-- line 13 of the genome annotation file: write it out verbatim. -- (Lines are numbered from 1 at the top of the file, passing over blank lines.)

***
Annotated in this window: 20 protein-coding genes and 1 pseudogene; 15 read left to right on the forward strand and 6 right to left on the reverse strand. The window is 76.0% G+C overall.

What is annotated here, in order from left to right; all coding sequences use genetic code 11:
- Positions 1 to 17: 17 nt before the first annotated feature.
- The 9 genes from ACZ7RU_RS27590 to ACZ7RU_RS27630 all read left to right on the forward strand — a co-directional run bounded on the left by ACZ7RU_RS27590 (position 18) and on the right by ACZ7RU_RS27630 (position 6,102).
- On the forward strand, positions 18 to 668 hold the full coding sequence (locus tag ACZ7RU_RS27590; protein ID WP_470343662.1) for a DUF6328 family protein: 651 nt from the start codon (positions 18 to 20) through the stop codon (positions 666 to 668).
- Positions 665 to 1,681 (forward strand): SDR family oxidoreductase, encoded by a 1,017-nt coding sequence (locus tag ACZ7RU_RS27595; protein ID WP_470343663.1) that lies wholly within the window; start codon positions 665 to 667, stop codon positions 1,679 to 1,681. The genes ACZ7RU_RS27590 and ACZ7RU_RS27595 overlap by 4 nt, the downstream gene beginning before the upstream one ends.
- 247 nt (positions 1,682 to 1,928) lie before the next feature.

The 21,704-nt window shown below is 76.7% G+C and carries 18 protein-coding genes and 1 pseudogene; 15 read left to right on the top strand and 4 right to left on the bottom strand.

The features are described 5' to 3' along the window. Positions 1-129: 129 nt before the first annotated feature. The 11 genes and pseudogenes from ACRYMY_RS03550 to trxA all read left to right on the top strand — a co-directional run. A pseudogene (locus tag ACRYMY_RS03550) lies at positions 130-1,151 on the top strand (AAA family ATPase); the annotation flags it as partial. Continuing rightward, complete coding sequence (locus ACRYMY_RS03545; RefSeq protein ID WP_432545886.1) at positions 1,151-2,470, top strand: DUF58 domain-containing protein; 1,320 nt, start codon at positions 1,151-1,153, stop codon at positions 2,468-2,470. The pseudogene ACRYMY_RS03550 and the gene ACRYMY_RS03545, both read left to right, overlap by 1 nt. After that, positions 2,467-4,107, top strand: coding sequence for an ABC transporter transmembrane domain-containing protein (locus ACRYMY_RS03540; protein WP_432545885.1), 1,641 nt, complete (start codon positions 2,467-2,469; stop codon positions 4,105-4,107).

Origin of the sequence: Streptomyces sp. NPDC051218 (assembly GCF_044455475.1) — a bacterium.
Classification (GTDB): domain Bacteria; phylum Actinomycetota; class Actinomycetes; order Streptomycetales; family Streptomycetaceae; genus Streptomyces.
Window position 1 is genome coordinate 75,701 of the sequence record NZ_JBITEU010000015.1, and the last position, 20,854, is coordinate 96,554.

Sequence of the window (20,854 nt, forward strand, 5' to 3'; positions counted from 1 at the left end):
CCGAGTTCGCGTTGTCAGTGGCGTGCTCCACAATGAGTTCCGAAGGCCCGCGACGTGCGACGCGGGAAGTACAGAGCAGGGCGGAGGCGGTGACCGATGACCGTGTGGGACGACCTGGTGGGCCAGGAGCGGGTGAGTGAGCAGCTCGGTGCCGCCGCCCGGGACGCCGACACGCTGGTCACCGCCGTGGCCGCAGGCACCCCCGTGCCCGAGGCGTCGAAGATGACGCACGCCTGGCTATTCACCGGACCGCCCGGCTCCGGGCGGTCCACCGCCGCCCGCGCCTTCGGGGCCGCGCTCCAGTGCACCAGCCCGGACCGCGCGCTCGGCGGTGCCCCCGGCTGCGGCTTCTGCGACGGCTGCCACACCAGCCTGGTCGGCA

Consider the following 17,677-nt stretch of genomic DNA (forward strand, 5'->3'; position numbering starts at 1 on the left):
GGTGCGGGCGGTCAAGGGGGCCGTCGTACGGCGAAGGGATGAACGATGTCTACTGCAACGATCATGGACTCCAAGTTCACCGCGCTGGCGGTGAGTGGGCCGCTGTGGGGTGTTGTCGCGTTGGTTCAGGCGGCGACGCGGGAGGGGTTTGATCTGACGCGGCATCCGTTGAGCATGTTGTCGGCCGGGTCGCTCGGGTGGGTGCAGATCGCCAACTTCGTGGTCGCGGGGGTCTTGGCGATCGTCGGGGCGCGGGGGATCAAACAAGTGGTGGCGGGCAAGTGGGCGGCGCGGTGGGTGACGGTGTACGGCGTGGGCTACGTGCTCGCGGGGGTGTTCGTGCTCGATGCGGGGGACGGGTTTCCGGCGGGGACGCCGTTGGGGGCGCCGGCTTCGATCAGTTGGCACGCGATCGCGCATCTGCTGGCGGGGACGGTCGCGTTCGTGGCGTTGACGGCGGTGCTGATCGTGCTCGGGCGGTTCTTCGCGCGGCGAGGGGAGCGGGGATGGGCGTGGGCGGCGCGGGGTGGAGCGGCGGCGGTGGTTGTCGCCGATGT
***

Sequence of the window (20,854 nt, forward strand, 5' to 3'; positions counted from 1 at the left end):